John C. Goodman

I can't think of any single act of government that creates more inequality than the lottery—at least per dollar raised and spent. Think about it. Thousands of (mostly below-average income) people buy tickets and, after the drawing, one of them becomes immensely wealthy. As far as I can tell, the single largest winner in the United States at $315 million was Jack Whittaker, a West Virginia businessman who was already well off when he won!

I can’t think of anything in the private sector that even begins to compare to this reverse Robin Hood redistribution from the poor to the rich and the nouveau riche. And remember, in order to pull it off, government first has to establish a monopoly, keeping private competitors (who would at least raise the poor bettor's expected return) out of the market.

If you really care about the ethics of income distribution , a lottery has wonderful heuristic value. For example, if you’re the kind of person who thinks that rich people don’t deserve their riches, that their wealth is the result of good fortune and chance, or that income is somehow collectively rather than individually generated—that is, if you are inclined to believe that life itself is one big lottery—then in your search for genuine unfairness, a real live lottery winner is hard to beat.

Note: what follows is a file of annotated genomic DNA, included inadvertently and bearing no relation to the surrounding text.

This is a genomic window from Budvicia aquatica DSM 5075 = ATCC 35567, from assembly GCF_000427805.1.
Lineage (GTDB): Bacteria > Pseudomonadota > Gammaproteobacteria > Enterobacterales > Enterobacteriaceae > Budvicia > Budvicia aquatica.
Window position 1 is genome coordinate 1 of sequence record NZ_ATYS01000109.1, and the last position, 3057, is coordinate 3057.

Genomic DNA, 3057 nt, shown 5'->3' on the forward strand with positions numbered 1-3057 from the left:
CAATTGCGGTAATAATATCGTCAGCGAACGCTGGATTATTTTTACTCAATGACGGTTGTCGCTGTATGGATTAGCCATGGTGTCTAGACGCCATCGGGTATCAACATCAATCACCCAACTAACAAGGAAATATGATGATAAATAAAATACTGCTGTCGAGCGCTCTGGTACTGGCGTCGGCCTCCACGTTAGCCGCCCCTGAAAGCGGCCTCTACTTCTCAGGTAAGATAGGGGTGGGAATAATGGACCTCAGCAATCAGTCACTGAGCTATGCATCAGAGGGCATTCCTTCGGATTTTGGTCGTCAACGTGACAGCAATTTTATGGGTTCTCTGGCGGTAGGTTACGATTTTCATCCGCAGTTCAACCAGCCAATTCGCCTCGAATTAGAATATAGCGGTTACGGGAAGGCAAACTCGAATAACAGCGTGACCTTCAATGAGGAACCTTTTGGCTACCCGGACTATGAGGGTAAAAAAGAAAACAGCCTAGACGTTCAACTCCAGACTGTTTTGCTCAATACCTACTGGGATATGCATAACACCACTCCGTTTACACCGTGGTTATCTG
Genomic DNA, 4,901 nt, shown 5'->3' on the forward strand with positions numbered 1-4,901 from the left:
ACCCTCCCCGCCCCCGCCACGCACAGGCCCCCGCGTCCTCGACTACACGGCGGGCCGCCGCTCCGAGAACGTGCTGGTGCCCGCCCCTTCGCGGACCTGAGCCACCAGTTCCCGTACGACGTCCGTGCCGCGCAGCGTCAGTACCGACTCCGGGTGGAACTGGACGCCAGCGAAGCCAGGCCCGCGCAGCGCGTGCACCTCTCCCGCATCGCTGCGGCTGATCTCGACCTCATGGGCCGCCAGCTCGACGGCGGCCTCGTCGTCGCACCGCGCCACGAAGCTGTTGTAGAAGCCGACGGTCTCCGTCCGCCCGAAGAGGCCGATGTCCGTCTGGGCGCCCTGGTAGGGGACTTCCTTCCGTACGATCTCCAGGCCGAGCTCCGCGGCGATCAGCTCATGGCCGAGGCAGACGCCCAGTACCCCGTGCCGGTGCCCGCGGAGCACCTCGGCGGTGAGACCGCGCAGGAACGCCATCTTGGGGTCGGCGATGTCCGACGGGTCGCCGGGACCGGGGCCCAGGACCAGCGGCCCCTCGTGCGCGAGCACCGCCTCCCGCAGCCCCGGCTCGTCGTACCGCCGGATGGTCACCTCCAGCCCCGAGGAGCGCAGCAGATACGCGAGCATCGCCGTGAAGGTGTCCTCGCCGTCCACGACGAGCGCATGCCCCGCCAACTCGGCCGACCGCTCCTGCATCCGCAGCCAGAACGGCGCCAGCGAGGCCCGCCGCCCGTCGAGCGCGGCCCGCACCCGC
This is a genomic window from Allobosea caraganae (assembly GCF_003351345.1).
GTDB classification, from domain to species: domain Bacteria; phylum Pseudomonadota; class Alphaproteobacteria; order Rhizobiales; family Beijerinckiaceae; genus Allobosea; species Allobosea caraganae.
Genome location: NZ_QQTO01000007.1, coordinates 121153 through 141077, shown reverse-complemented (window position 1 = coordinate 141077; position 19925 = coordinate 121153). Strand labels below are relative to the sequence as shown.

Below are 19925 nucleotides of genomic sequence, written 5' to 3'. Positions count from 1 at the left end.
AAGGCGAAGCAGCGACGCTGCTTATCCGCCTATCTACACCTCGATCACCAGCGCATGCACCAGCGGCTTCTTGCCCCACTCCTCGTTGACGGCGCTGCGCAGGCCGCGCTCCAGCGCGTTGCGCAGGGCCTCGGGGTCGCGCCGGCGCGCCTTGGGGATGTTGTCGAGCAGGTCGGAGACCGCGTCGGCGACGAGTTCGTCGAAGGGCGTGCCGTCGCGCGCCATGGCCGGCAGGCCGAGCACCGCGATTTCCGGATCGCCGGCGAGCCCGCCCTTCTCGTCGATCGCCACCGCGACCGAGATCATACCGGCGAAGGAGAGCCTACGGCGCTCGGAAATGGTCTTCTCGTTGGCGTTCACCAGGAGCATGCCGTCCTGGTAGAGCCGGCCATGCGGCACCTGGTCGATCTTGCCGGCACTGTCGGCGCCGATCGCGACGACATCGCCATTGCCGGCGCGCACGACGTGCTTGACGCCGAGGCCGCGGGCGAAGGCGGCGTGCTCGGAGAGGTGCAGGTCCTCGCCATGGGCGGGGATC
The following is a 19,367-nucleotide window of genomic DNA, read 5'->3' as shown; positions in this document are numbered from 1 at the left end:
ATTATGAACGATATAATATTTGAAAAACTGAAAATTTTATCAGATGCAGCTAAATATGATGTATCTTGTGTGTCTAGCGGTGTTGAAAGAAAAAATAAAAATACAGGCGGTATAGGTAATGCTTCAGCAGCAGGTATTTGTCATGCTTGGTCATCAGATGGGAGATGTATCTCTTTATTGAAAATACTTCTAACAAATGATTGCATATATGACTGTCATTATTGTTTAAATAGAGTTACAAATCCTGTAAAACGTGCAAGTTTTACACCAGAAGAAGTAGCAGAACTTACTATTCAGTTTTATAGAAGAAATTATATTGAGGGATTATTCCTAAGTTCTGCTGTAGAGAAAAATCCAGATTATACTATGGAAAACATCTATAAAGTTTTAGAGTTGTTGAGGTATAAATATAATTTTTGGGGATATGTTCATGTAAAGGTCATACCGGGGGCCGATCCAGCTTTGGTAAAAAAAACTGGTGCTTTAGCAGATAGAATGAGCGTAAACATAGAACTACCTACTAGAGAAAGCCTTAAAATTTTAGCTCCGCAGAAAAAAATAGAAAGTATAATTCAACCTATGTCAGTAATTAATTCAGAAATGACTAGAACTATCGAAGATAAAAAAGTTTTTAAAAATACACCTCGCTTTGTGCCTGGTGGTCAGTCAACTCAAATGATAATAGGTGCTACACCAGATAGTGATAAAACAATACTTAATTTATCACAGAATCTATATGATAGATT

After all, the lottery winner didn’t do anything special. He did what everybody else did: he bought a ticket. His immense winnings are by definition the result of good luck and random chance. He surely did nothing to warrant, merit or deserve his wealth. Unlike in the economy, the winner's winnings really are made possible by the losers' losses. The lottery's rich get rich precisely because the lottery's poor become poorer.

So here’s the question of the day: When is the last time a liberal friend or acquaintance of yours complained about the lottery? When’s the last time The New York Times complained? Or The New Republic? Or Mother Jones?

I believe that the vast majority of people in the world do not care about inequality. People who buy lottery tickets are among them. When is the last time you heard of lottery ticket buyers supporting a tax on lottery winners with the proceeds given to the losers?

I also believe that most middle income folks do not care about it either and do not support blatant redistribution. I know that requires an explanation, so I will be brief.


John C. Goodman

John C. Goodman is Senior Fellow at The Independent Institute and author of the widely acclaimed book, Priceless: Curing the Healthcare Crisis. The Wall Street Journal and National Journal, among other media, have called him the "Father of Health Savings Accounts."